|Chris Walken is 72 years young today.|
If you've been following Hoard World's adventures for long enough, you will have, no doubt, at some point, come across liberal amounts of references to the triple-threat star of stage and screen that is Chris Walken.
For his 70th birthday a few years back, I even dedicated a blog entry to my love of him, and more recently, the supercut of his dance sequences appeared as No. 1 in my 6 YouTube Videos You Need To See Before You Die extravaganza (which was my mini-tribute to his last birthday).
This year, in lieu of having written any new content whatsoever on this blog for the entire month of March, I figured it was way past due to worship Walken once again.
I mean, I already did it myself in my own time this weekend just past. Each year we host a Christopher Walken's Birthday Party celebration at Hoard World HQ. It's always wonderful and usually goes slightly off the rails in the most unexpected of ways, but as long as there's Walken movies playing on the TV, we all sign his birthday card and we sing Happy Birthday with a nice big cake, we feel we have done everything we possibly can to celebrate.
Let's cut to the chase though, shall we?
Walken has appeared on stage and screen for the last 60 years or so. As such, it's difficult to be a completist. For one, you can't have possibly seen everything he's done on stage. Fortunately, thanks to the wonders of YouTube and DVD/Bluray/VHS releases you can give it a red hot go as far as his screen appearances.
Here's five of them that even the casual Walken fan may be unaware of.
The Wonderful John Acton (1953)
This was a live comedy drama with an audience that appeared on TV in the 50s. Chris Walken (or Ronnie as he was originally known) plays Kevin Acton. Walken could only have been 9 or 10 here.
The show was basically The Wonder Years (or The Goldbergs) with the voice-over reminiscing about a bygone era. The adult voice was supposed to belong to the grown-up Kevin Acton (Walken's child character) which basically means Walken was the original Kevin Arnold.
You can watch some of the only surviving footage right here and the closing credits with "Ronnie Walken" here.
Mary Ellen Bute's 'The Boy Who Saw Through' (1956)
Mary Ellen Bute was an experimental short film-maker and animator who used Ronnie Walken when he was about 14 for her piece 'The Boy Who Saw Through.'
At one point, I am almost certain this was available in its entirety on YouTube but I can't find it now. Instead, here is a short doco on Bute which features clips from The Boy Who Saw Through at about the 4 minute mark intercut with interview footage (not with Walken, though).
The Naked City (1963)
Episode: "Robin Hood and Clarence Darrow, they went out with Bow and Arrow."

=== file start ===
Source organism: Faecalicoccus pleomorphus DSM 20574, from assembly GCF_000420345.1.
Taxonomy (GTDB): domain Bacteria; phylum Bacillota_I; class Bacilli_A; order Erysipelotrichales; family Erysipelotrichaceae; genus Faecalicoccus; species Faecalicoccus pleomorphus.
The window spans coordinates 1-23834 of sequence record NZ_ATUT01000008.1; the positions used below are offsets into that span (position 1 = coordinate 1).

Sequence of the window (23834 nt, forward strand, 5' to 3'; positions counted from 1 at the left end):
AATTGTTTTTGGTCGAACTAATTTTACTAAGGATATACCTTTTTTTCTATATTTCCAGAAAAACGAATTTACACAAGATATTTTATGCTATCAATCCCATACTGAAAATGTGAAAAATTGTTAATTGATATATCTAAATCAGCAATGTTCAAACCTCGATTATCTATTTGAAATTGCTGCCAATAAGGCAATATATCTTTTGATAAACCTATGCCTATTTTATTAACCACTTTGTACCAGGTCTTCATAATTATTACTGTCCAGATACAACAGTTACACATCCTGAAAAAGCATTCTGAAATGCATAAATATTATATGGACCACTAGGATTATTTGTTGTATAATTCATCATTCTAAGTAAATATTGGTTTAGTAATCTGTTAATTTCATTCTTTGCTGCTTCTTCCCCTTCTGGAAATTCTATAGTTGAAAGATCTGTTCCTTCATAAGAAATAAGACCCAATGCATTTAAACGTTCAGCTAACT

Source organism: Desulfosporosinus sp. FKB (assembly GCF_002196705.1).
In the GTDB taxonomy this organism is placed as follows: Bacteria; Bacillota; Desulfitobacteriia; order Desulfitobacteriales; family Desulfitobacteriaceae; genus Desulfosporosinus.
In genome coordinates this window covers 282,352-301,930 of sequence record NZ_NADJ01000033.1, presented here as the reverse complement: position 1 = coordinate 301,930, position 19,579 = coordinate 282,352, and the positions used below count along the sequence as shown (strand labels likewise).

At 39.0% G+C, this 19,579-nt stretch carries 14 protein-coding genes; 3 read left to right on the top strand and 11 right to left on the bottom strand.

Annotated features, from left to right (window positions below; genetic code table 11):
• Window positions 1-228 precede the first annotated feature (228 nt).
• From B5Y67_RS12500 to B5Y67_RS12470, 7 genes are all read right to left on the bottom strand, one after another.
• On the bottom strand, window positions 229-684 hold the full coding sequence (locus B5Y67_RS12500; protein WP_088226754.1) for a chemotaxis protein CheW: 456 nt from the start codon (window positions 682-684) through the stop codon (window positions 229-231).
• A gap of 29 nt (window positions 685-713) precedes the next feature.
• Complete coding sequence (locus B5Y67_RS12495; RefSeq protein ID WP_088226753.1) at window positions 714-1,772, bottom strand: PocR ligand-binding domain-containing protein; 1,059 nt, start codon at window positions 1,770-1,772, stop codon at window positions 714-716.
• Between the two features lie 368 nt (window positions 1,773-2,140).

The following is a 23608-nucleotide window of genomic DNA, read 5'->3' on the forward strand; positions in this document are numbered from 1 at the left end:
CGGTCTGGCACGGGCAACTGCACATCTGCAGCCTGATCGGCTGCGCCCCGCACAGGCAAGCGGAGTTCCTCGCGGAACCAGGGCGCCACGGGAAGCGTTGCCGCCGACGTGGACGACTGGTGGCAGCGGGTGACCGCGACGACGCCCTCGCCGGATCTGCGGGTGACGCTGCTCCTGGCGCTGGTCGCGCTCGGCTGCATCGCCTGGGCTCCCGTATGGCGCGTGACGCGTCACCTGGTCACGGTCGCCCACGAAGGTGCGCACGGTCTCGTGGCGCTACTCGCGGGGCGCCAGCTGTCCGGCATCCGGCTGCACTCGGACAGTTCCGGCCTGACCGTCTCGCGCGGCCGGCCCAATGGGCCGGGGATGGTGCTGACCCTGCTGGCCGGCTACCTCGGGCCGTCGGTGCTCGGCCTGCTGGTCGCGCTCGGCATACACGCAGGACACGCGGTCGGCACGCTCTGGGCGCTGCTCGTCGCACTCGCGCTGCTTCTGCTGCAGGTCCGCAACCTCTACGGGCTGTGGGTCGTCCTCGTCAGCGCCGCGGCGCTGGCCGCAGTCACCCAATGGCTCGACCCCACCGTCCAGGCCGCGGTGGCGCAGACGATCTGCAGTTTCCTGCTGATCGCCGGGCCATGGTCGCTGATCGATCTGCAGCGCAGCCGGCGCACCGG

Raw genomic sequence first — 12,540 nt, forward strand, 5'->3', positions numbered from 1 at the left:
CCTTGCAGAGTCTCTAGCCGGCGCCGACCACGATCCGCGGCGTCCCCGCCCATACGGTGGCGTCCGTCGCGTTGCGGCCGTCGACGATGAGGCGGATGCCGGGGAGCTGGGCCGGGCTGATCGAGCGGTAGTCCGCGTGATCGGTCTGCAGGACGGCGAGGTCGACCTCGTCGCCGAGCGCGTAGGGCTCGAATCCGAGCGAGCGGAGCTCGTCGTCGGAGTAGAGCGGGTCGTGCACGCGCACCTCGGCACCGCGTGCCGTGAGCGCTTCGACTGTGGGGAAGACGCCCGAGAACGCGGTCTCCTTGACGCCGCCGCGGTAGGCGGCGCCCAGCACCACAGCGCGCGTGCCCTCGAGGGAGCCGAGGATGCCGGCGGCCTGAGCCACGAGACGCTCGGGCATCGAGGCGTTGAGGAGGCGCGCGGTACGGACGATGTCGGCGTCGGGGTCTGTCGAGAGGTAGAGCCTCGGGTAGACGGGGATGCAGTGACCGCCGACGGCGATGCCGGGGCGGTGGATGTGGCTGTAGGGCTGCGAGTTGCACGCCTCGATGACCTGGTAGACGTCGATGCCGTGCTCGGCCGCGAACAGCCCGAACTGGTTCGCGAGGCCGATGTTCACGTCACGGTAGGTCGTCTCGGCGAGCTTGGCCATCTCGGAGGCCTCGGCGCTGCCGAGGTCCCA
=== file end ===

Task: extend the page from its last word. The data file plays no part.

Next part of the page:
The Naked City was a weekly police drama that aired from 1958 to 1963. It was based on the 1948 film of the same name which had a semi-documentary feel. I guess the closest thing we have to it now is Law and Order and its various spin-offs.
These episodes did get a DVD release at some point (which I have here somewhere) but thankfully somebody has uploaded footage of young Walken's performance right HERE. He would have only been 19 or 20 here.
According to IMDB, he also appeared uncredited as the Brain Trust in another episode called "No Naked Ladies in front of Giovanni's House!" but I have not seen that one.
Barefoot in Athens (1966)
|Young Walken drinking from a cup with Peter Ustinov (Socrates) standing behind him.|
This was another in the Hallmark Hall of Fame series of TV anthologies. Barefoot focused on Socrates and his trial. Walken, who would have been in his early 20s by this stage, played Lamprocles.
I tracked down a full version of this (that I have yet to watch in its entirety) off Ioffer.com years ago. You can watch a scene right here.
Me and My Brother (1969)
|Picture Credit: Screenshot via Walken Chronicles|
This is a film by artist Robert Frank (you can visit his Artsy page here) and features Walken in a cameo where he has been dubbed over by another voice. For the Walken completist, it is essential but the casual aficionado can probably skip it. That said, the only way to see it is if you get the "Me and My Brother" book off Amazon.com which comes with a DVD of the film.
For years during the 90s on whatever version of IMDB existed, Me and My Brother was the first actual film listed for Walken. John Acton was always listed earlier but that was TV and the first feature was always Me and My Brother. Obviously as the internet and IMDB has grown, his filmography has been filled out with better info and more entries. Nevertheless, while obsessively trying to watch everything I could get my hands on, this title stood out as a holy grail for me.
Hope you enjoyed reading this!
HAPPY 72nd BIRTHDAY CHRIS WALKEN!
|Here's a wondeful pic of Walken from the "set" of the upcoming Jungle Book feature. |
Here he's teamed up with Bill Murray, Jon Favreau and The Doctor.
As seen on Favreau's instagram a few months back.